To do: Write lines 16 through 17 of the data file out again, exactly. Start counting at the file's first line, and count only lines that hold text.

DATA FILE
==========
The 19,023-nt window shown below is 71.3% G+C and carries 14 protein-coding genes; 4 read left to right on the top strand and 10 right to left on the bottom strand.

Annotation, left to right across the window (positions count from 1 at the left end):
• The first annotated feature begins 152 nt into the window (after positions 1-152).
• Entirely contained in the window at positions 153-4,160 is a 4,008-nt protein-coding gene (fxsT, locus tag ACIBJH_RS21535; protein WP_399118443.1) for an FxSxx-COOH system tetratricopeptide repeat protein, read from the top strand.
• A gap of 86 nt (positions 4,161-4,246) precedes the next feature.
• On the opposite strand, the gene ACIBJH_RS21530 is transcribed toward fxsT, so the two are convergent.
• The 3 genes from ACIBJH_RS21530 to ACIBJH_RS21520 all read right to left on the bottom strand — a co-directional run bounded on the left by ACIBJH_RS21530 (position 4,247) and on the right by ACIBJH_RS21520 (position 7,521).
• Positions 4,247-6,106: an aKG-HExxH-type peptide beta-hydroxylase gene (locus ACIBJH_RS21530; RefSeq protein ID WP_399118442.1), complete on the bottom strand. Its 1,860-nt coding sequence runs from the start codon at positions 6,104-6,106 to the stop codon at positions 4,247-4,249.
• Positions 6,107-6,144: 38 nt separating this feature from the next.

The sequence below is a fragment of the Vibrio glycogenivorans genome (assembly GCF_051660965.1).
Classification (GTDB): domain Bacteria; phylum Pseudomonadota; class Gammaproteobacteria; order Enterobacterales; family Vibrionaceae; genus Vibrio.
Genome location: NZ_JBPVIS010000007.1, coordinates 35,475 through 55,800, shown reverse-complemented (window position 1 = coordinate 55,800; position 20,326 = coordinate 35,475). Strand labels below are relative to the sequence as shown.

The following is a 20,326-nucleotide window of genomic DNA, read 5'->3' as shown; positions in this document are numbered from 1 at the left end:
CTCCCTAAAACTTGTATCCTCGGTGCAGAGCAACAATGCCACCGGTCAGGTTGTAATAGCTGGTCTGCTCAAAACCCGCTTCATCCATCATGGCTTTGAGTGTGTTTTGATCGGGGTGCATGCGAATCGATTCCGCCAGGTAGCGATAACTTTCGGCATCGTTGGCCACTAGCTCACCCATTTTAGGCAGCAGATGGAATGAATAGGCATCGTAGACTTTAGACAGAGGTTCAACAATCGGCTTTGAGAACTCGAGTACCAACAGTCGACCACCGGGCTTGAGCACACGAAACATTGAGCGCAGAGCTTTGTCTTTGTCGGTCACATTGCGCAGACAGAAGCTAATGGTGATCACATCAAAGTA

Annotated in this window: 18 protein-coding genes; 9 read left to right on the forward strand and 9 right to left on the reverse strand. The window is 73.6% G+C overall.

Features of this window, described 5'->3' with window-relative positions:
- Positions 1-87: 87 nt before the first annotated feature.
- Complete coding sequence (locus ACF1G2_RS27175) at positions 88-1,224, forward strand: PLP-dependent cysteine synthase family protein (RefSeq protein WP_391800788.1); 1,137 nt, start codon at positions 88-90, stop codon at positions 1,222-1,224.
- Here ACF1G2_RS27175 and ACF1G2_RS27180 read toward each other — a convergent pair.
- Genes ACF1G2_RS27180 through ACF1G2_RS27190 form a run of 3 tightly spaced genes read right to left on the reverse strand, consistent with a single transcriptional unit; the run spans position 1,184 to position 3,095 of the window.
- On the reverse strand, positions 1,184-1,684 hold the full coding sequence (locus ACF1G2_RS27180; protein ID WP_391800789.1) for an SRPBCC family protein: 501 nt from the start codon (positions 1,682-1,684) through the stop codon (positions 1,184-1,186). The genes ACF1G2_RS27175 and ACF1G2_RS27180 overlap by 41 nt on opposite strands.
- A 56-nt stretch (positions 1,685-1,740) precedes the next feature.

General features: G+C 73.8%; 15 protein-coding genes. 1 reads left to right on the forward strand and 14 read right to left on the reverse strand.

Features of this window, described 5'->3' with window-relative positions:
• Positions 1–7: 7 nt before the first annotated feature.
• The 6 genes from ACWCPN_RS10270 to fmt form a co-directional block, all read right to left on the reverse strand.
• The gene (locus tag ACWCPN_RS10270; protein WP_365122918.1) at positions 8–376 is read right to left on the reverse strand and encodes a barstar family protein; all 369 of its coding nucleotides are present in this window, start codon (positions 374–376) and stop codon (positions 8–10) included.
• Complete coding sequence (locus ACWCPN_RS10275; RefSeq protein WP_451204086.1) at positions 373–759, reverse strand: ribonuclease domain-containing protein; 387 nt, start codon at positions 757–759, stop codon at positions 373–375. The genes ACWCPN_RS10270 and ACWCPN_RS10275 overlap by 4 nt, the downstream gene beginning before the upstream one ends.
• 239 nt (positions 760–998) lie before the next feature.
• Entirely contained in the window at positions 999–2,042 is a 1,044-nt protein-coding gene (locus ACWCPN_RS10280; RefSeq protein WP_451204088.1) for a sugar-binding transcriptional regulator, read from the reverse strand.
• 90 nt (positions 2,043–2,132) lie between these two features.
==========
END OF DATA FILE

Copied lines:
Features of this window, described 5'->3' with window-relative positions:
- Positions 1-87: 87 nt before the first annotated feature.